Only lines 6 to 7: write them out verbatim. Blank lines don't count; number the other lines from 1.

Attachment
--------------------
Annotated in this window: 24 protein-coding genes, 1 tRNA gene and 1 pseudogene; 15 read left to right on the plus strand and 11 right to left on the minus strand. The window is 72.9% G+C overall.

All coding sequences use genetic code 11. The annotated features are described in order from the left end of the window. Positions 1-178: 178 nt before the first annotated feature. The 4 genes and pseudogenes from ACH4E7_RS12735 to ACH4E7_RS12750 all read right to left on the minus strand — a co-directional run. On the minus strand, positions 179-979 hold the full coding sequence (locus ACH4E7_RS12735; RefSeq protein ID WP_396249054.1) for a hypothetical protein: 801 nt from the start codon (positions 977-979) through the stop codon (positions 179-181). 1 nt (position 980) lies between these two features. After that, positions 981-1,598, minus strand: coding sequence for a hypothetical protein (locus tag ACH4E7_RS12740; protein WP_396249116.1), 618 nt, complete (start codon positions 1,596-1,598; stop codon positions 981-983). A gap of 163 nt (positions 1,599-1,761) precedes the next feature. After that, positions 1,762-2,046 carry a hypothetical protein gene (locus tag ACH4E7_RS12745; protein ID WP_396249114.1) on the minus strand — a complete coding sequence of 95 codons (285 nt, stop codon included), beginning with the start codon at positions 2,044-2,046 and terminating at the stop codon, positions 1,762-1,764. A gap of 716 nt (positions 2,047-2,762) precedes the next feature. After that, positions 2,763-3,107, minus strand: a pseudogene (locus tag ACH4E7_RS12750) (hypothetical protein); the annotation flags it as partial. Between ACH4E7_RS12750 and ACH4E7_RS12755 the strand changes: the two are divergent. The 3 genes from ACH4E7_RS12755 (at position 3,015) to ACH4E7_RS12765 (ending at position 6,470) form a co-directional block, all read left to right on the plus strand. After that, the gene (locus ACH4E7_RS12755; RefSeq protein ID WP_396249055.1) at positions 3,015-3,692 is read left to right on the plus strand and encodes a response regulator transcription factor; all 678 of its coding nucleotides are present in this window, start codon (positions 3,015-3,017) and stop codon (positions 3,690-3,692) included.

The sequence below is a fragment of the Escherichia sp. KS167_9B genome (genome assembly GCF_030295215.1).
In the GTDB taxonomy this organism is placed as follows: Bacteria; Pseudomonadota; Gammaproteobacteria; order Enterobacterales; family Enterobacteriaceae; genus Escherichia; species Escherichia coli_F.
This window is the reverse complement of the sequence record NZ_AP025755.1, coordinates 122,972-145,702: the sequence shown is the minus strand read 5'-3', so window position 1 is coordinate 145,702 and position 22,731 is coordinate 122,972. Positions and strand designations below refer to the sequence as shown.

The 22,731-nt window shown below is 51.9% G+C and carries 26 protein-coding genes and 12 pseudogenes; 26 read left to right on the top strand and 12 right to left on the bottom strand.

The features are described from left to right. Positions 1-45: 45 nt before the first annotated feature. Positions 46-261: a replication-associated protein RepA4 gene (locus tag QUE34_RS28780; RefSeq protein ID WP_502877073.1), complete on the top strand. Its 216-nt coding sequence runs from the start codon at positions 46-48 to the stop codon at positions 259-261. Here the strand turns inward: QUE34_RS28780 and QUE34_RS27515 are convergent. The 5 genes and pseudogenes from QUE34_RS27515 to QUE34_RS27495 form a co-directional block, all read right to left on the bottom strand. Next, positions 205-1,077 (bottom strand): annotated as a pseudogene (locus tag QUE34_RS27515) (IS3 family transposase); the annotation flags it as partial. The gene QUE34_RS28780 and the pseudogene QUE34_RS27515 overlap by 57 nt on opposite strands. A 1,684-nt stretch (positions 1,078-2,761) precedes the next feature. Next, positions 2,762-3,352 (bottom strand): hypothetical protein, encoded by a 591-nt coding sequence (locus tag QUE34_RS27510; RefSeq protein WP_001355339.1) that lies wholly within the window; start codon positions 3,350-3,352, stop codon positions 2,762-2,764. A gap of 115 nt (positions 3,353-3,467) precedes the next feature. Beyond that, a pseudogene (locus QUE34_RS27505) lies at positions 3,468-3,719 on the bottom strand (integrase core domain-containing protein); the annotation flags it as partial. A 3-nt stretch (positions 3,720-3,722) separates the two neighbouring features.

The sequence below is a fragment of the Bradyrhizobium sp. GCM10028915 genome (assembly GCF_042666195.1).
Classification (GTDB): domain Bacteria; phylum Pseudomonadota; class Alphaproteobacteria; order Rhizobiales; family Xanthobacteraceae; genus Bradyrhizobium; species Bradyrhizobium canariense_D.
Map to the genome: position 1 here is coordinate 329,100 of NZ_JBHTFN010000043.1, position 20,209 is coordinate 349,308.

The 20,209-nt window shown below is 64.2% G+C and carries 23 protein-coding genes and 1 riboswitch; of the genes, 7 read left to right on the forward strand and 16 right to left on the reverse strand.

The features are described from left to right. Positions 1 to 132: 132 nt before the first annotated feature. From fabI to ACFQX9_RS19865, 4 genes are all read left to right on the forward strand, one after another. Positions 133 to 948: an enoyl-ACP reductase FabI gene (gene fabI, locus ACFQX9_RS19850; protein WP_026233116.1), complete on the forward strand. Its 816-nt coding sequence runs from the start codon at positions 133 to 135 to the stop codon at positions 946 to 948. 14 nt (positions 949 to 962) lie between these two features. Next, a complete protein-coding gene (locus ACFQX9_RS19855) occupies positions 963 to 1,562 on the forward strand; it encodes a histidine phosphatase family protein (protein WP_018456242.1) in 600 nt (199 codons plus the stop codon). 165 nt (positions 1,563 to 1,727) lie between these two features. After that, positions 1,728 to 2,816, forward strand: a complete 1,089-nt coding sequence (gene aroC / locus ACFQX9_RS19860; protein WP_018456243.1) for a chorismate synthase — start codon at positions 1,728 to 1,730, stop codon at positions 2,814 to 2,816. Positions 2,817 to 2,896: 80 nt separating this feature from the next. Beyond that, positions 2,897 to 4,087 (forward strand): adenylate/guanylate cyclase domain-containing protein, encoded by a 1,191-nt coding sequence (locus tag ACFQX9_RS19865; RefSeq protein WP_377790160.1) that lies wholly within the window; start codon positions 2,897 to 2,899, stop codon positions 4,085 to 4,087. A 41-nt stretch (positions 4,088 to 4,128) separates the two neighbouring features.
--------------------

The 22,731-nt window shown below is 51.9% G+C and carries 26 protein-coding genes and 12 pseudogenes; 26 read left to right on the top strand and 12 right to left on the bottom strand.

The features are described from left to right. Positions 1-45: 45 nt before the first annotated feature. Positions 46-261: a replication-associated protein RepA4 gene (locus tag QUE34_RS28780; RefSeq protein ID WP_502877073.1), complete on the top strand. Its 216-nt coding sequence runs from the start codon at positions 46-48 to the stop codon at positions 259-261. Here the strand turns inward: QUE34_RS28780 and QUE34_RS27515 are convergent. The 5 genes and pseudogenes from QUE34_RS27515 to QUE34_RS27495 form a co-directional block, all read right to left on the bottom strand. Next, positions 205-1,077 (bottom strand): annotated as a pseudogene (locus tag QUE34_RS27515) (IS3 family transposase); the annotation flags it as partial. The gene QUE34_RS28780 and the pseudogene QUE34_RS27515 overlap by 57 nt on opposite strands. A 1,684-nt stretch (positions 1,078-2,761) precedes the next feature. Next, positions 2,762-3,352 (bottom strand): hypothetical protein, encoded by a 591-nt coding sequence (locus tag QUE34_RS27510; RefSeq protein WP_001355339.1) that lies wholly within the window; start codon positions 3,350-3,352, stop codon positions 2,762-2,764. A gap of 115 nt (positions 3,353-3,467) precedes the next feature. Beyond that, a pseudogene (locus QUE34_RS27505) lies at positions 3,468-3,719 on the bottom strand (integrase core domain-containing protein); the annotation flags it as partial. A 3-nt stretch (positions 3,720-3,722) separates the two neighbouring features.